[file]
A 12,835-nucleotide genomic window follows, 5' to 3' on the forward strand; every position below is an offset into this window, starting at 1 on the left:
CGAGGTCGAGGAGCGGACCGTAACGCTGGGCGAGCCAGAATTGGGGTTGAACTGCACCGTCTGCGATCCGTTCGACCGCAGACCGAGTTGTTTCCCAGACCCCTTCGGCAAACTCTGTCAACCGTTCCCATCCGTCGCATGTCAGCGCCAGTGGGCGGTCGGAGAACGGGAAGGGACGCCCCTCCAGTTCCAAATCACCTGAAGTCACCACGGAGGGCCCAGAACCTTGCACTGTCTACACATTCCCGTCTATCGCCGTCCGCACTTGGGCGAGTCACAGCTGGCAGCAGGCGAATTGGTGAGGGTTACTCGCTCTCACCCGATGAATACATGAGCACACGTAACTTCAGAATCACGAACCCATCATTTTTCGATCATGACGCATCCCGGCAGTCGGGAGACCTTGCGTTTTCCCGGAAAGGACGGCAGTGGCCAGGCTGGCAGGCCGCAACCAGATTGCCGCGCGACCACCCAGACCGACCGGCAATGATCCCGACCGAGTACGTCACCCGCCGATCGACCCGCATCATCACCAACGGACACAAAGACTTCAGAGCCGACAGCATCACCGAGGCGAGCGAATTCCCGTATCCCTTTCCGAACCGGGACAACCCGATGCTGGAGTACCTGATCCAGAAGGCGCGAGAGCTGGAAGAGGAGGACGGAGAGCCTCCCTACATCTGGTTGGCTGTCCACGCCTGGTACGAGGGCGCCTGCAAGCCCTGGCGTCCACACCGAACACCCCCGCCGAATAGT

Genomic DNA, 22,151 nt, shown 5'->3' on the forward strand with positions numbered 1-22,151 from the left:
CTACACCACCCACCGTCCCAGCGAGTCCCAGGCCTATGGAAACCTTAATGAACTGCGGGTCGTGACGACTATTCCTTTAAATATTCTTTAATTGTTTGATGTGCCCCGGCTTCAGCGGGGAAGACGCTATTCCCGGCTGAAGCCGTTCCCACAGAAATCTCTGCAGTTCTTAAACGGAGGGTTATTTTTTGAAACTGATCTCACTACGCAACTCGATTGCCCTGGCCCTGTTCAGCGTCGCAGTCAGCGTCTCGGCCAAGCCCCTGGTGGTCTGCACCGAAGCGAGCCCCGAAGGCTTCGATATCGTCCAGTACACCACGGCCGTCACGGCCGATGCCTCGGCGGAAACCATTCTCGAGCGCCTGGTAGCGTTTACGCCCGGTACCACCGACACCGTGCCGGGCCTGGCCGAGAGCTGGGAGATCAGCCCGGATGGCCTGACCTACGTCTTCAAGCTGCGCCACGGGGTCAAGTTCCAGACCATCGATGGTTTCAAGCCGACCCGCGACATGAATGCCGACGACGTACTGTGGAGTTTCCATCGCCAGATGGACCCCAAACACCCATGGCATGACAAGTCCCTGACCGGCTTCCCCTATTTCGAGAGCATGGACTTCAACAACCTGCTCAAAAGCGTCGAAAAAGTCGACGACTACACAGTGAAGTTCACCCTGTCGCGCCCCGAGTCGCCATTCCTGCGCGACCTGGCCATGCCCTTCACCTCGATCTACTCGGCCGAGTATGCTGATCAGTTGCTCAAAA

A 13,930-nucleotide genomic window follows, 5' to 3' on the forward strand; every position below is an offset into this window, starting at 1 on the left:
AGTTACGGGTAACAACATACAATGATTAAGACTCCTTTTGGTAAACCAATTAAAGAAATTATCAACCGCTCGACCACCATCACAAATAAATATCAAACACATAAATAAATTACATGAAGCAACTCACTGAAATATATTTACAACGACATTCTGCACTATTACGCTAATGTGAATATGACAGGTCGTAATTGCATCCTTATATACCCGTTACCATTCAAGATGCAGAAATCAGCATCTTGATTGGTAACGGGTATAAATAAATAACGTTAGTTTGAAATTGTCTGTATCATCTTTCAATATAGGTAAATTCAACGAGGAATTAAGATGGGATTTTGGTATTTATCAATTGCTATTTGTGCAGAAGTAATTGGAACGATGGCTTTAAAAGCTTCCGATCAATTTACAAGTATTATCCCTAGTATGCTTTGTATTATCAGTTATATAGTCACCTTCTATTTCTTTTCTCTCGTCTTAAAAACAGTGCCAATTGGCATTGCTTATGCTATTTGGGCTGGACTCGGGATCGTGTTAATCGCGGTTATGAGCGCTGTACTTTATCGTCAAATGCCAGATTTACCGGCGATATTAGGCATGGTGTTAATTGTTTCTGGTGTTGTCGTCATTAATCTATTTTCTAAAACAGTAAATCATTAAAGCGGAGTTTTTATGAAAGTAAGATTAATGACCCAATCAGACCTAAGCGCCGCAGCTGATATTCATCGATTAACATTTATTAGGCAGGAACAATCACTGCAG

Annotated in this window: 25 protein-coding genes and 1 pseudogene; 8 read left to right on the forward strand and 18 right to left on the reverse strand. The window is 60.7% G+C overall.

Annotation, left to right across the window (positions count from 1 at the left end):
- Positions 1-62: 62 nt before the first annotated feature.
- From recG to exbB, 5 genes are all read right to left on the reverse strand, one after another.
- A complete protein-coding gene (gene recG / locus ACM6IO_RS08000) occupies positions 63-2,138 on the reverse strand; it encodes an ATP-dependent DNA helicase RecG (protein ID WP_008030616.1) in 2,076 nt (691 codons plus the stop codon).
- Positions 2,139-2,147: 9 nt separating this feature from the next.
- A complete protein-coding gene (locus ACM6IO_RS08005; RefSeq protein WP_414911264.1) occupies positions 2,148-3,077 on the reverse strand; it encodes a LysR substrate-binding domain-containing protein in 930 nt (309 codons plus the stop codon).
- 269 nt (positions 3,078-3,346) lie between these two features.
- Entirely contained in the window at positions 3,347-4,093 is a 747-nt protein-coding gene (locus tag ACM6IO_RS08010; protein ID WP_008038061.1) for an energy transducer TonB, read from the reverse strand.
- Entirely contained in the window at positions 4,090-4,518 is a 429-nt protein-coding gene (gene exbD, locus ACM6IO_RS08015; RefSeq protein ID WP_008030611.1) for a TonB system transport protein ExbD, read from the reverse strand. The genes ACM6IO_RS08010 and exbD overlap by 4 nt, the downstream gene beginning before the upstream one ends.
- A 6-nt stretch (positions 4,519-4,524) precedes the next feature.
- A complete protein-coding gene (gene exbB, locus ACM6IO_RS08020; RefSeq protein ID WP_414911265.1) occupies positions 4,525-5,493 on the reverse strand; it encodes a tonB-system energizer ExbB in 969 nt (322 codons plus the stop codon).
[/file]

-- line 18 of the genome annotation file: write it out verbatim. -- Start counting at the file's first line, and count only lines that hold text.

- A complete protein-coding gene (gene exbB, locus ACM6IO_RS08020; RefSeq protein ID WP_414911265.1) occupies positions 4,525-5,493 on the reverse strand; it encodes a tonB-system energizer ExbB in 969 nt (322 codons plus the stop codon).